I was arrested on Long Island, NY in 2002 for a DUI (NYSVTL 1192.2). Several months ago, I had to have an FBI report done. In doing so, I learned that the charge was on my record. I contacted the appropriate court in NY, and was told that the charge was plead down to a traffic infraction. I ordered a Letter of Disposition and sent it to the FBI in order to update my record. The FBI wrote back, informing me that my record was now modified. I just got refingerprinted yesterday and am awaiting an unofficial copy of my FBI report. I just don't know if I need to answer "YES" to the question: Have you ever been convincted of a crime? I know NYSVTL 1192.2 is a misdemeanor & a traffic infraction is not a crime. However, do I need to acknowledge what I was originally arrested for? Please advise!!
Many, many thanks for those of you who have answered. The FBI report is for certification as an educator in the state of Pennsylvania; that is why they ask for it.
Criminal Defense Attorney
If you were convicted of DWAI (Driving While Impaired by Alcohol), VTL 1192(1), a violation level offense and the most likely reduction, then you have not been convicted of a crime. There are implications in regards to your privilege to drive in New York and possibly other states with this charge. You likely owe fines and surcharges to the court, and will possibly have to pay administrative fees to DMV to get your license or right to drive in New York reinstated. If you have a license in another state, that could also have been affected. You might want to check your driver's record in your home state.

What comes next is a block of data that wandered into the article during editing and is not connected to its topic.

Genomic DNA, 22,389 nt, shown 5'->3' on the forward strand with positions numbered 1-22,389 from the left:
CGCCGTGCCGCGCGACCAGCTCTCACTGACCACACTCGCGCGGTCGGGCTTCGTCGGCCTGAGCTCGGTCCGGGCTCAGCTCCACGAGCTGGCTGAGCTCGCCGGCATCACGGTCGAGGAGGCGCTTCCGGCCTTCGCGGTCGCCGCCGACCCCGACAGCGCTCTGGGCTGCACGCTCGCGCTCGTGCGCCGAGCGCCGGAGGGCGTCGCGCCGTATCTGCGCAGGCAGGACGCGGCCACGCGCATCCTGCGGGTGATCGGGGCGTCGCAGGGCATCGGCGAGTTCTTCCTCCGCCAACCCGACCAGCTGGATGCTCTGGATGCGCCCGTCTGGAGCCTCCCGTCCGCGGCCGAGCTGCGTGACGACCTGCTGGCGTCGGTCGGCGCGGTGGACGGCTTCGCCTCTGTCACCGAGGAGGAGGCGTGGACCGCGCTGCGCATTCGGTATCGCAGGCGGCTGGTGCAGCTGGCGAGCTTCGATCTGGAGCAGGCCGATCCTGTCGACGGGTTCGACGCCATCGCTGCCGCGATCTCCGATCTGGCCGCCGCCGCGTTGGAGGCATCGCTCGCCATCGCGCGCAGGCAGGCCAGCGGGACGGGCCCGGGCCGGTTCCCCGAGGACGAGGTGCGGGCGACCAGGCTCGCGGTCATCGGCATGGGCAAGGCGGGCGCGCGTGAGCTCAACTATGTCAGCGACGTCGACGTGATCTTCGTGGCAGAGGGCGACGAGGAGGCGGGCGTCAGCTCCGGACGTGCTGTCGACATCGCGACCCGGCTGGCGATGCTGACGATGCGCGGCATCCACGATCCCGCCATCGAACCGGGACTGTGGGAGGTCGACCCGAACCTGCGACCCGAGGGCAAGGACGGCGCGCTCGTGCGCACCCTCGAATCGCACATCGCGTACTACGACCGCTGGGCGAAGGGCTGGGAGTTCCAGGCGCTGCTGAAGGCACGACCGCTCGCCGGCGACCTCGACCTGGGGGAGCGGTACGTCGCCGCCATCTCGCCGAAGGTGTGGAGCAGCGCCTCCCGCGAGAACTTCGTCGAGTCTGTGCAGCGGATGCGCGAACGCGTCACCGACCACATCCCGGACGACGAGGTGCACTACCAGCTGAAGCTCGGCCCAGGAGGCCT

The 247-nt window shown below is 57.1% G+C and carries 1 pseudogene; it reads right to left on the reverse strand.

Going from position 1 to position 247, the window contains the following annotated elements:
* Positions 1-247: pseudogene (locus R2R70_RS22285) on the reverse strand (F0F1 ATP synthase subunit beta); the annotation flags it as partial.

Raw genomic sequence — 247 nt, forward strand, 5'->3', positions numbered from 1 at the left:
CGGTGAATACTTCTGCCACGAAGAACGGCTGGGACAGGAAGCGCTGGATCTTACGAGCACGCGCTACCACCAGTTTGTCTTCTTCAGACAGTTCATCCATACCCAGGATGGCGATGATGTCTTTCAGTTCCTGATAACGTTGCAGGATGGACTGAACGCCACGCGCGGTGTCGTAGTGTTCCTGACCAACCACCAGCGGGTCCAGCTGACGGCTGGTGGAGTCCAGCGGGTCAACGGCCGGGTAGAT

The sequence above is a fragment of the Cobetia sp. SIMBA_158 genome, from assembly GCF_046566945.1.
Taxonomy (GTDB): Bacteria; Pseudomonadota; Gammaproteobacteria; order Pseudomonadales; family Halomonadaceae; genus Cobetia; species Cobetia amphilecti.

On most job applications, they ask whether you have been convicted of a crime, not whether you have been arrested for a crime. The answer to that question, based on what you have said, is "No." A normal business should get a criminal history sheet that might not reflect lesser offenses. If your application is to a federal agency or a criminal justice agency, they will likely be able to receive a more complete criminal history, and you may be required to provide a more complete explanation. It is best not to misrepresent such matters if you are undergoing an FBI check for some reason.
DISCLAIMER I do not practice law in your state. This answer is provided solely for general informational purposes only. This answer does not constitute legal advice, create an attorney-client relationship, or constitute attorney advertising.
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